However, the strain on households from Lebanon’s financial collapse has forced a shift: around 55,000 students transitioned from private to public schools in the 2020-2021 school year alone, the World Bank has said.
But public education has been historically underfunded, with the government earmarking less than 2 percent of GDP to education in 2020, according to the World Bank — one of the lowest rates in the Middle East and North Africa.
And the combined stresses of recent years – from an influx of Syrian refugees starting in 2011 to the COVID-19 pandemic and the port blast which damaged Beirut – has beleaguered schools.
“My students’ worries are beyond educational – they started to think about how they can make a living. This age is supposed to be thinking of their homework,” Koteich said.
The head of the United Nations’ children agency UNICEF in Lebanon told Reuters that about one third of children in Lebanon – including Syrian children – are not attending school.
“We have worrying numbers of an increase in children being employed in Lebanon, and girls getting into early child marriage,” said Edouard Beigbeder.
A UNICEF study this year found that 38 percent of households had reduced their education expenses compared with just 26 percent in April 2021. This trend makes a return to class ever more important.
Some hope schools will re-open in October, although there has been no such indication from the government.
“There’s a kind of race against the clock to ensure the first week of October, we will have the right kind of opening,” Beigbeder said.

Lebanese lawmakers to convene to elect country’s president

Lebanese lawmakers to convene to elect country’s president
Updated 27 September 2022

Lebanese lawmakers to convene to elect country’s president

Lebanese lawmakers to convene to elect country’s president
  • The country’s 128-member parliament votes for a president, who must be a Maronite Christian

BEIRUT: Lebanon’s parliament speaker on Tuesday summoned lawmakers for a session this week to elect the country’s next president, offering a glimmer of hope of a political step forward even as chaos roils this Mideast nation.

Parliament is to convene on Thursday, according to a memo from the speaker, Nabih Berri. Under Lebanon’s fragile sectarian power-sharing system, the country’s 128-member parliament votes for a president, who must be a Maronite Christian.

The six-year term of incumbent President Michel Aoun — a retired military general and an ally of Iran-backed militant Hezbollah group who was elected in October 2016 following a two-year stalemate — ends on Oct. 31.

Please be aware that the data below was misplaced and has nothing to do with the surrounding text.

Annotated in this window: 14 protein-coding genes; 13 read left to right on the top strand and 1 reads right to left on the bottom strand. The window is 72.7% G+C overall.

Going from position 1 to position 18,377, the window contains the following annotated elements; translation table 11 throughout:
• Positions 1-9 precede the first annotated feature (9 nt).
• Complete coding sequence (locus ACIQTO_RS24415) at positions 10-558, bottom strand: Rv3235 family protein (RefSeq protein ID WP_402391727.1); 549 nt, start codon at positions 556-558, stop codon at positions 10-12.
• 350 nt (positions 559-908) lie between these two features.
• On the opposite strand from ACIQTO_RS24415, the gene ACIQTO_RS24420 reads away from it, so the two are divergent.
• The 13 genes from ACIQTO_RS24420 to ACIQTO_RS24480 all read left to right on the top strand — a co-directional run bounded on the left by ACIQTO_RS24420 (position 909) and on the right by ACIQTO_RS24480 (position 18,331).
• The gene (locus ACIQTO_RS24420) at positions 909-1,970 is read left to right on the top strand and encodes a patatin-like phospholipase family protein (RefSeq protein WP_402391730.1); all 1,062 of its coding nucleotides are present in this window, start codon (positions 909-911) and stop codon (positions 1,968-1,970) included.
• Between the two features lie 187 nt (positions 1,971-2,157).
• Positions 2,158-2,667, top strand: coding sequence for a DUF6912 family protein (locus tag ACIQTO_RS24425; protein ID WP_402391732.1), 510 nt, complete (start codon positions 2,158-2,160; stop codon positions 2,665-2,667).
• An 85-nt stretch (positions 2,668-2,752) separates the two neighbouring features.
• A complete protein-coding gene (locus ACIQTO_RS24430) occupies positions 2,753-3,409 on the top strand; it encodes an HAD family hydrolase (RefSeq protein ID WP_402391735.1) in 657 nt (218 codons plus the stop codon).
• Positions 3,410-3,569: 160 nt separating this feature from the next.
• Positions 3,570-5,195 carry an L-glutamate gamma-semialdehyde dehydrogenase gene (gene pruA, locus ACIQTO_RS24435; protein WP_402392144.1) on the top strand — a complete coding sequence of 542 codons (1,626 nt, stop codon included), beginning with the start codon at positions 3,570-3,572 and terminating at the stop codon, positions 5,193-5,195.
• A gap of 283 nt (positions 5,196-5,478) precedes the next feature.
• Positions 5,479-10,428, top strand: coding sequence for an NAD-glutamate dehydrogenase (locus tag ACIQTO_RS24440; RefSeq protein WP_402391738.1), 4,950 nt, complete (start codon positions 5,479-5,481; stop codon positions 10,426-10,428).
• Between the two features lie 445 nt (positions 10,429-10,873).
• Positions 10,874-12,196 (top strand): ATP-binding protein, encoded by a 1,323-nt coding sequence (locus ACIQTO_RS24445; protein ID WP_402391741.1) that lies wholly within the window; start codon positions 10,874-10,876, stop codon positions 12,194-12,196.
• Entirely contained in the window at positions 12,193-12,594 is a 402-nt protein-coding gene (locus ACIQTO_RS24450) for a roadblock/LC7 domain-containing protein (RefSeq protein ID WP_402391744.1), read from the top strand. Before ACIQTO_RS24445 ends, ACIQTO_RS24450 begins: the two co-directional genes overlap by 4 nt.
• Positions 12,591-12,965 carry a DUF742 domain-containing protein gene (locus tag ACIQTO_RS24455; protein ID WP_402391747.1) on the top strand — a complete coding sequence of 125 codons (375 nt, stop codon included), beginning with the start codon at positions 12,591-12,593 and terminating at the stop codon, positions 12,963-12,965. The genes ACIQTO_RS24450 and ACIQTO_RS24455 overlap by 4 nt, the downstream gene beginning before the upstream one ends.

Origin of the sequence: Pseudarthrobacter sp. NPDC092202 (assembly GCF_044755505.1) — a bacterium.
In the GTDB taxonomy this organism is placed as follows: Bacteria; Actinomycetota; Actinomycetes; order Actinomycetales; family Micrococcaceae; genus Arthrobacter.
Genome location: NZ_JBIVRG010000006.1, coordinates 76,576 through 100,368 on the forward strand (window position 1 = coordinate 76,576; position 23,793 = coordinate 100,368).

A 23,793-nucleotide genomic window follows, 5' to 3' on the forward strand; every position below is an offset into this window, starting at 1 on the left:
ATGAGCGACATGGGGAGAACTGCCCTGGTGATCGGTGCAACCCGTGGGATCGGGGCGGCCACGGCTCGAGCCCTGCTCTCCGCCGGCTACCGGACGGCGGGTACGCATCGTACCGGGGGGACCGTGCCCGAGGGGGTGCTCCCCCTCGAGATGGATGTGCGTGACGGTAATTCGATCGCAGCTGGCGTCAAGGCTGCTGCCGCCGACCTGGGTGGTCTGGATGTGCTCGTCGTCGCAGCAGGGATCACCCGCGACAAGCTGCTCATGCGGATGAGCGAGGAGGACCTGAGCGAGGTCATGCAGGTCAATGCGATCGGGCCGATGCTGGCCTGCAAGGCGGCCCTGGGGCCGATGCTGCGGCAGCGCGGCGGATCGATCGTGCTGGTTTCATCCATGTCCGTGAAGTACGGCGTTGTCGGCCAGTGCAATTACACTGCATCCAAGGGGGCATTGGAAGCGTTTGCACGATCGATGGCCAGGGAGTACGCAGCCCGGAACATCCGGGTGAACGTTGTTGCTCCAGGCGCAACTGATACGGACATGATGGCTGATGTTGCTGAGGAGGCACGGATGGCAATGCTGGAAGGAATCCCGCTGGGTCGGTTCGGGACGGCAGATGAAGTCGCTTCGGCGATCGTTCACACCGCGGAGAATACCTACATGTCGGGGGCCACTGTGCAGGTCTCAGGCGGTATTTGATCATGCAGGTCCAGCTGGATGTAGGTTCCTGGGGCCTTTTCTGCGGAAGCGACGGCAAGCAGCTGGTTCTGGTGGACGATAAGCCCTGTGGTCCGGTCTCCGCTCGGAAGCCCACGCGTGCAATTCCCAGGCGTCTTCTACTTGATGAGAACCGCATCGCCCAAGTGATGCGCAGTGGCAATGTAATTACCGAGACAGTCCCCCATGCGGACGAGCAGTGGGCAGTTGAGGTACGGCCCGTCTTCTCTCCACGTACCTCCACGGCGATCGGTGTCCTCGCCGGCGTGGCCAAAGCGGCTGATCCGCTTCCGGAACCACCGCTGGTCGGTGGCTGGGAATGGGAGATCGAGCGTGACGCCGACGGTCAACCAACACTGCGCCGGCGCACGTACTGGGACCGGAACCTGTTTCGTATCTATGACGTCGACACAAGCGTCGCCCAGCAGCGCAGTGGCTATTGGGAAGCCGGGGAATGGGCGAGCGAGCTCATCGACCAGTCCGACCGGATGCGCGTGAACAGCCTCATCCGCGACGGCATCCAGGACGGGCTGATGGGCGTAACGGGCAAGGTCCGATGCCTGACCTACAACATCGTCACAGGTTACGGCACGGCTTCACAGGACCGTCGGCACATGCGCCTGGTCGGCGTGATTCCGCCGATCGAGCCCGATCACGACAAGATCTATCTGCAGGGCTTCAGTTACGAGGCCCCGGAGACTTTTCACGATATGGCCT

Aoun’s successor is to be elected at a time when Lebanon is going through an economic meltdown and the government struggles to implement structural reforms required for a bailout from the International Monetary Fund.

The crisis, which started in late 2019, has plunged three-quarters of the tiny Mediterranean nation into poverty and the Lebanese pound has lost 90 percent of its value against the dollar.

However, it is unclear whether legislators in a deeply divided parliament will be able reach a quorum for the session, raising prospects of renewed political paralysis.

In recent months, no majority or consensus candidate has emerged for the post of Aoun’s successor.

Sleiman Frangieh of the Marada Party, an ally of Hezbollah who calls Syrian President Bashar Assad a “friend and brother,” has the backing of some key parties but hasn’t received the backing of a major Christian bloc.

The other announced candidates, Tracy Chamoun, the granddaughter of a former Lebanese president running on an anti-Hezbollah platform, businessman Ziad Hayek, and writer and women’s advocate May Rihani have yet to receive any formal endorsements.

Hezbollah’s opponents, backed by the United States and Gulf Arab monarchies, are hoping to use their influence to ensure that Lebanon’s next president is not an ally of Hezbollah. Separately, 13 independent reformist lawmakers are lobbying to try to push for a reformist president who would prioritize reforms and pull Lebanon out of the quagmire.

100 dead in Lebanon migrant shipwreck off Syria: new toll

100 dead in Lebanon migrant shipwreck off Syria: new toll
Updated 27 September 2022

100 dead in Lebanon migrant shipwreck off Syria: new toll

100 dead in Lebanon migrant shipwreck off Syria: new toll

DAMASCUS: Syrian authorities have recovered 100 bodies from a Lebanese migrant boat that sank off Syria last week, state media reported about one of the deadliest recent shipwrecks in the eastern Mediterranean.
The first bodies were found last Thursday and only 20 people were rescued out of as many as 150 passengers.